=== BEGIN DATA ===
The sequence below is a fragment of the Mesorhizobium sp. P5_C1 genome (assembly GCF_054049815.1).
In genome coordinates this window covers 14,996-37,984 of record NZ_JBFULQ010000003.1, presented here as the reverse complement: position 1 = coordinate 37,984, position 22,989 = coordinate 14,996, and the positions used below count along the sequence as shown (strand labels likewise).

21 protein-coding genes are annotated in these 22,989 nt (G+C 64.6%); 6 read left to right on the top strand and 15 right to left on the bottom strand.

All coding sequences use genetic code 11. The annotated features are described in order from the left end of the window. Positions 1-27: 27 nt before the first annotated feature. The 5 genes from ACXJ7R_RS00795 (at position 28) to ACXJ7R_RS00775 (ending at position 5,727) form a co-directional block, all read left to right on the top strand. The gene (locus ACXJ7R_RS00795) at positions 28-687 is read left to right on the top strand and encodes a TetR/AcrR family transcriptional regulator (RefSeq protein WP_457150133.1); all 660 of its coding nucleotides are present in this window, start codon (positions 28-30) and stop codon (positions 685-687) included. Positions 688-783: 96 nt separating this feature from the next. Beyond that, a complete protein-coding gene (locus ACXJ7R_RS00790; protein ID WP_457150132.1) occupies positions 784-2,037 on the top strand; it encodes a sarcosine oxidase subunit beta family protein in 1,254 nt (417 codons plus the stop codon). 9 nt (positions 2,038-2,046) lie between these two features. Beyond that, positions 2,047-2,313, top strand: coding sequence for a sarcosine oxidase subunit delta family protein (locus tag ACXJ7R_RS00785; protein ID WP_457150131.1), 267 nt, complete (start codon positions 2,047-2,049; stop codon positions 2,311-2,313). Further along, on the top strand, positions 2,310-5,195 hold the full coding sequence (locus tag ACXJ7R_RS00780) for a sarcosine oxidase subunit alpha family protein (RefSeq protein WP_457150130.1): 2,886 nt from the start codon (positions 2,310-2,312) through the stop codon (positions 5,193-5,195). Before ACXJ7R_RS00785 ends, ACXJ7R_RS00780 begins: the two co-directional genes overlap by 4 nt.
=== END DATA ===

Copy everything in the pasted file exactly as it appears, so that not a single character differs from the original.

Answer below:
The sequence below is a fragment of the Mesorhizobium sp. P5_C1 genome (assembly GCF_054049815.1).
In genome coordinates this window covers 14,996-37,984 of record NZ_JBFULQ010000003.1, presented here as the reverse complement: position 1 = coordinate 37,984, position 22,989 = coordinate 14,996, and the positions used below count along the sequence as shown (strand labels likewise).

21 protein-coding genes are annotated in these 22,989 nt (G+C 64.6%); 6 read left to right on the top strand and 15 right to left on the bottom strand.

All coding sequences use genetic code 11. The annotated features are described in order from the left end of the window. Positions 1-27: 27 nt before the first annotated feature. The 5 genes from ACXJ7R_RS00795 (at position 28) to ACXJ7R_RS00775 (ending at position 5,727) form a co-directional block, all read left to right on the top strand. The gene (locus ACXJ7R_RS00795) at positions 28-687 is read left to right on the top strand and encodes a TetR/AcrR family transcriptional regulator (RefSeq protein WP_457150133.1); all 660 of its coding nucleotides are present in this window, start codon (positions 28-30) and stop codon (positions 685-687) included. Positions 688-783: 96 nt separating this feature from the next. Beyond that, a complete protein-coding gene (locus ACXJ7R_RS00790; protein ID WP_457150132.1) occupies positions 784-2,037 on the top strand; it encodes a sarcosine oxidase subunit beta family protein in 1,254 nt (417 codons plus the stop codon). 9 nt (positions 2,038-2,046) lie between these two features. Beyond that, positions 2,047-2,313, top strand: coding sequence for a sarcosine oxidase subunit delta family protein (locus tag ACXJ7R_RS00785; protein ID WP_457150131.1), 267 nt, complete (start codon positions 2,047-2,049; stop codon positions 2,311-2,313). Further along, on the top strand, positions 2,310-5,195 hold the full coding sequence (locus tag ACXJ7R_RS00780) for a sarcosine oxidase subunit alpha family protein (RefSeq protein WP_457150130.1): 2,886 nt from the start codon (positions 2,310-2,312) through the stop codon (positions 5,193-5,195). Before ACXJ7R_RS00785 ends, ACXJ7R_RS00780 begins: the two co-directional genes overlap by 4 nt.